Christmas music filled the air in central Road Town on Friday and Saturday as vendors showed off their wares and community members searched for gifts at Christmas in the City.
This was Priscilla Cupid’s second time as a vendor.
“I did it six years ago, and my daughter wanted to do it [this year] to help advertise her business, Flavourful Treats,” she said. “We bring the fair treats to you, like funnel cake, cotton candy, apple candy, fried Oreo cookies, fried Kit Kats, fried Coke and fried orange soda.”
This year, the event drew 45 vendors, up from 35 last year, according to City Manager Janis Braithwaite-Edwards.
“We had a bigger turnout this year than we did last year,” Ms. Brathwaite-Edwards added. “I think one of our biggest attractions was the kid section we incorporated this year. That was one of the highlights.”
The two-day event was located on Shoreway Drive, where vendors lined up under white tents in front of One Stop Mall.
Activities included a party for children who had recent birthdays, bouncy houses, a kiddie train, bands from Tortola and the sister islands, and more.
Items for sale included toys, gadgets, clothes, bags, perfumes, food and more. One tent offered video games where people could pay to play for as long as they wanted.
“It was a very good turnout,” Ms. Braithwaite-Edwards said. “The vendors said that they did better than they did last year. Early in the evening the food ran out, and we didn’t stop [the music] until midnight.”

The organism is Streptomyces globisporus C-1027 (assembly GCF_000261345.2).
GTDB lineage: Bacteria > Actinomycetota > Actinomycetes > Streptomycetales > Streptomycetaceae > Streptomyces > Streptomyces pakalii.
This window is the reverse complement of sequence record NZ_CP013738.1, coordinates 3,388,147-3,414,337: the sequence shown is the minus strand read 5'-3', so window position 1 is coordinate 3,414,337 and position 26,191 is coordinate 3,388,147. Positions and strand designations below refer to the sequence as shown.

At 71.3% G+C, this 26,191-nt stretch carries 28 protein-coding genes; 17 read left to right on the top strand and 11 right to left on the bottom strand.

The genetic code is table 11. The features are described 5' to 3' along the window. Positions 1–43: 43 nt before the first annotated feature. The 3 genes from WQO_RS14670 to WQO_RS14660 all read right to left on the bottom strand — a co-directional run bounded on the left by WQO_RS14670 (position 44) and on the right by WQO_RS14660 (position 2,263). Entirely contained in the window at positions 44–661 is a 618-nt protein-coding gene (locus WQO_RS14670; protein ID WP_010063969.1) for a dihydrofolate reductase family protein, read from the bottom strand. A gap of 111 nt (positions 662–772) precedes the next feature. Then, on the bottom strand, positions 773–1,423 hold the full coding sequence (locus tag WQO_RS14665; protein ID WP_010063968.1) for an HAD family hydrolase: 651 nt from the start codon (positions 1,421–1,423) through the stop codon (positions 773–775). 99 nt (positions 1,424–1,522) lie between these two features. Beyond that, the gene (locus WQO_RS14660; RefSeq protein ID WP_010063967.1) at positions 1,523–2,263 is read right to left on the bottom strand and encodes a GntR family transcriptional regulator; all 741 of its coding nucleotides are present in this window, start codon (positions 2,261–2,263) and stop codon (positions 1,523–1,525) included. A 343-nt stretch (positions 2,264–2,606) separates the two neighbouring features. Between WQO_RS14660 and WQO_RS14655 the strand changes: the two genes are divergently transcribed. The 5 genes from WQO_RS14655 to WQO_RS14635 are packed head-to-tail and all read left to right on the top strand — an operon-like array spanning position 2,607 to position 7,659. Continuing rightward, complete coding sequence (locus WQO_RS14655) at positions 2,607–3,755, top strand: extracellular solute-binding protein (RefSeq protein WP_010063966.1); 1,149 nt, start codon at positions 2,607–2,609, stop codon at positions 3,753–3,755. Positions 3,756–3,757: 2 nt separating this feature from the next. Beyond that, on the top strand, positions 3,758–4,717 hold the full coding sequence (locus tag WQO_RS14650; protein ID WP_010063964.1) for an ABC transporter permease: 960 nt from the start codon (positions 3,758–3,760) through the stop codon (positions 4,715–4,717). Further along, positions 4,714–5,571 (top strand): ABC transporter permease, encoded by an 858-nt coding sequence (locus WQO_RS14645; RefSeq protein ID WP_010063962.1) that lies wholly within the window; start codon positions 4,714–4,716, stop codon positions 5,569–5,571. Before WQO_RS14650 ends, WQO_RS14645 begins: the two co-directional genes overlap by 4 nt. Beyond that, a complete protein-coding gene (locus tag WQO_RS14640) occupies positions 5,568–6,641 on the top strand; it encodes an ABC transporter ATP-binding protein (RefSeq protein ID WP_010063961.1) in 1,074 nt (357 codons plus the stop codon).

Ms. Cupid — who has operated her business, Cupid’s Gift Basket, for over 25 years — said the event was a chance to do business during the holiday season.
“Everyone gets an opportunity to make a little extra money outside of their regular income. We all come together, socialise and have a good time,” she said, adding, “I need to make some extra cash and spread the love around to my loved ones and those that really depend on me for income.”
The event was particularly welcome after a few difficult years, according to the vendor.
“We’ve had our struggles,” she said. “We had the pandemic and the storms in 2017. It cut off some people’s finances, so it’s an opportunity for us all to bounce back.”
This year was the 24th Christmas in the City, according to Ms. Braithwaite-Edwards. Because the event was so successful, she said there will likely be more events next year centred around the 25th anniversary celebration.
“I expect next year it will be an even better turnout. The committee decided that we’re gonna sit down early and start planning already,” she said. “It’s going to be bigger and grander next year.”
Across town at the Cyril B. Romney Tortola Pier Park, Virgin Islands Search and Rescue opened one of its biggest fundraisers of the year: a skating rink.
The rink was set up near the cruise ship pier, where Christmas decorations illuminated the area.
“It’s our second night. Last night we had three sold-out ses- sions because we had school groups in. The rink this year has been going really well,” said VISAR volunteer Julie Schneider. “The kids are having a great time. Some parents are having more fun than the kids.”
This is the third year that VISAR has set up the rink for the holidays. The rink — covered with a synthetic ice called “glice” — is expandable, so this year it was widened, she said.
The rink is open daily until Dec. 31 from 5 p.m., and a half hour of skating costs $10.
Starting on Dec. 19, the rink will open at 4 p.m. It won’t open on Christmas Eve or Christmas Day.